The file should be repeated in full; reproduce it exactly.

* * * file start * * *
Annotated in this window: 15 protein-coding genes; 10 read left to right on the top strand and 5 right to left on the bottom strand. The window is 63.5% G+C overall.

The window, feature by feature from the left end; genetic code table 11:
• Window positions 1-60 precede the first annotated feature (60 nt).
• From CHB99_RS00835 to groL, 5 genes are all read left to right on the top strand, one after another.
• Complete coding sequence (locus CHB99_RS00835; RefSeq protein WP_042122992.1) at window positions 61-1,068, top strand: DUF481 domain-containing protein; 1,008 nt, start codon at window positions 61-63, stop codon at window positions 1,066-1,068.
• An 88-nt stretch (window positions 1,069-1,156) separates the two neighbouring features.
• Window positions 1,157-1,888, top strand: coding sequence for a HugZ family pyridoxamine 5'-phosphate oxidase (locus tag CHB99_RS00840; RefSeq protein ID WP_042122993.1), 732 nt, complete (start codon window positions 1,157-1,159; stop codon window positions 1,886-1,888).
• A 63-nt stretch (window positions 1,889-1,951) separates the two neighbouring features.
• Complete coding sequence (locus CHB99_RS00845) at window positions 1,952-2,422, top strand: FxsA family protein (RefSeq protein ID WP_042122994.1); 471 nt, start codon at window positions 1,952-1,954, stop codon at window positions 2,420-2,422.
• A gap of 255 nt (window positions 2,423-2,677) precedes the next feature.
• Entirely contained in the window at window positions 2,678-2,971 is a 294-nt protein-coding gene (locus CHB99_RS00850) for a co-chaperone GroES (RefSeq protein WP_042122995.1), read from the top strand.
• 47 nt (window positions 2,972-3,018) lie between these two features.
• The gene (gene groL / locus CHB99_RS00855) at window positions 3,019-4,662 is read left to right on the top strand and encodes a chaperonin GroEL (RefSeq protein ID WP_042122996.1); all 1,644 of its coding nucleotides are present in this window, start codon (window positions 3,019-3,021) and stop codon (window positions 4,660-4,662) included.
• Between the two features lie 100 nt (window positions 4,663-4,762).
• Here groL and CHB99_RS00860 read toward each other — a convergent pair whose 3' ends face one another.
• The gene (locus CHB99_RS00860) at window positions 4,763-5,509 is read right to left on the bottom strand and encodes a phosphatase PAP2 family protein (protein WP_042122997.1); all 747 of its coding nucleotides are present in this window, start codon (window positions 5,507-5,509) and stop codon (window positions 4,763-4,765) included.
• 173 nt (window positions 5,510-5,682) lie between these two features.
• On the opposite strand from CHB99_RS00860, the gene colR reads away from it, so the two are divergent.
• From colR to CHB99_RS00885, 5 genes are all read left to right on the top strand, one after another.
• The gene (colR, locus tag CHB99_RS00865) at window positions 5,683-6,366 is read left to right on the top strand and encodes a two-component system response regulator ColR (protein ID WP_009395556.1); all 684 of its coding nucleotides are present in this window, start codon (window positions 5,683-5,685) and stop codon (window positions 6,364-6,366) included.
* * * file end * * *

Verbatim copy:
Annotated in this window: 15 protein-coding genes; 10 read left to right on the top strand and 5 right to left on the bottom strand. The window is 63.5% G+C overall.

The window, feature by feature from the left end; genetic code table 11:
• Window positions 1-60 precede the first annotated feature (60 nt).
• From CHB99_RS00835 to groL, 5 genes are all read left to right on the top strand, one after another.
• Complete coding sequence (locus CHB99_RS00835; RefSeq protein WP_042122992.1) at window positions 61-1,068, top strand: DUF481 domain-containing protein; 1,008 nt, start codon at window positions 61-63, stop codon at window positions 1,066-1,068.
• An 88-nt stretch (window positions 1,069-1,156) separates the two neighbouring features.
• Window positions 1,157-1,888, top strand: coding sequence for a HugZ family pyridoxamine 5'-phosphate oxidase (locus tag CHB99_RS00840; RefSeq protein ID WP_042122993.1), 732 nt, complete (start codon window positions 1,157-1,159; stop codon window positions 1,886-1,888).
• A 63-nt stretch (window positions 1,889-1,951) separates the two neighbouring features.
• Complete coding sequence (locus CHB99_RS00845) at window positions 1,952-2,422, top strand: FxsA family protein (RefSeq protein ID WP_042122994.1); 471 nt, start codon at window positions 1,952-1,954, stop codon at window positions 2,420-2,422.
• A gap of 255 nt (window positions 2,423-2,677) precedes the next feature.
• Entirely contained in the window at window positions 2,678-2,971 is a 294-nt protein-coding gene (locus CHB99_RS00850) for a co-chaperone GroES (RefSeq protein WP_042122995.1), read from the top strand.
• 47 nt (window positions 2,972-3,018) lie between these two features.
• The gene (gene groL / locus CHB99_RS00855) at window positions 3,019-4,662 is read left to right on the top strand and encodes a chaperonin GroEL (RefSeq protein ID WP_042122996.1); all 1,644 of its coding nucleotides are present in this window, start codon (window positions 3,019-3,021) and stop codon (window positions 4,660-4,662) included.
• Between the two features lie 100 nt (window positions 4,663-4,762).
• Here groL and CHB99_RS00860 read toward each other — a convergent pair whose 3' ends face one another.
• The gene (locus CHB99_RS00860) at window positions 4,763-5,509 is read right to left on the bottom strand and encodes a phosphatase PAP2 family protein (protein WP_042122997.1); all 747 of its coding nucleotides are present in this window, start codon (window positions 5,507-5,509) and stop codon (window positions 4,763-4,765) included.
• 173 nt (window positions 5,510-5,682) lie between these two features.
• On the opposite strand from CHB99_RS00860, the gene colR reads away from it, so the two are divergent.
• From colR to CHB99_RS00885, 5 genes are all read left to right on the top strand, one after another.
• The gene (colR, locus tag CHB99_RS00865) at window positions 5,683-6,366 is read left to right on the top strand and encodes a two-component system response regulator ColR (protein ID WP_009395556.1); all 684 of its coding nucleotides are present in this window, start codon (window positions 5,683-5,685) and stop codon (window positions 6,364-6,366) included.